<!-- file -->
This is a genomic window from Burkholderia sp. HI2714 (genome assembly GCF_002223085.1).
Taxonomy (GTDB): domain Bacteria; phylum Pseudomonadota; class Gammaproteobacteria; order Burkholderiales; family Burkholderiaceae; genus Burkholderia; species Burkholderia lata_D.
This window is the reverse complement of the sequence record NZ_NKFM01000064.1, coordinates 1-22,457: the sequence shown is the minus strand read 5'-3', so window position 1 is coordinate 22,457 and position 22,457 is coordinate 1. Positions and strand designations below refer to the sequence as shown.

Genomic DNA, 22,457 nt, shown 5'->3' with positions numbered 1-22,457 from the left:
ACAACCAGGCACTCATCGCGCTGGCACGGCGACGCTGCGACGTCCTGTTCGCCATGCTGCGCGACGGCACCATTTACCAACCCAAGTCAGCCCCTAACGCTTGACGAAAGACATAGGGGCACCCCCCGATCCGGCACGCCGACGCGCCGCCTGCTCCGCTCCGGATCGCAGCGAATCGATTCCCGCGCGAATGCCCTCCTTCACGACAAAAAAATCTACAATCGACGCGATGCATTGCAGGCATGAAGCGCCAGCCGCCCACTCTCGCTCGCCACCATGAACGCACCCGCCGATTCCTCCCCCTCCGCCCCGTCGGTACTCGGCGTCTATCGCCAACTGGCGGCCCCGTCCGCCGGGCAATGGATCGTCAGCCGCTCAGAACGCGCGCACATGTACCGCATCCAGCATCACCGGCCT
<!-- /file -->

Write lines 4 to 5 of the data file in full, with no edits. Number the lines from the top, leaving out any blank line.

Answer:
Genomic DNA, 22,457 nt, shown 5'->3' with positions numbered 1-22,457 from the left:
ACAACCAGGCACTCATCGCGCTGGCACGGCGACGCTGCGACGTCCTGTTCGCCATGCTGCGCGACGGCACCATTTACCAACCCAAGTCAGCCCCTAACGCTTGACGAAAGACATAGGGGCACCCCCCGATCCGGCACGCCGACGCGCCGCCTGCTCCGCTCCGGATCGCAGCGAATCGATTCCCGCGCGAATGCCCTCCTTCACGACAAAAAAATCTACAATCGACGCGATGCATTGCAGGCATGAAGCGCCAGCCGCCCACTCTCGCTCGCCACCATGAACGCACCCGCCGATTCCTCCCCCTCCGCCCCGTCGGTACTCGGCGTCTATCGCCAACTGGCGGCCCCGTCCGCCGGGCAATGGATCGTCAGCCGCTCAGAACGCGCGCACATGTACCGCATCCAGCATCACCGGCCT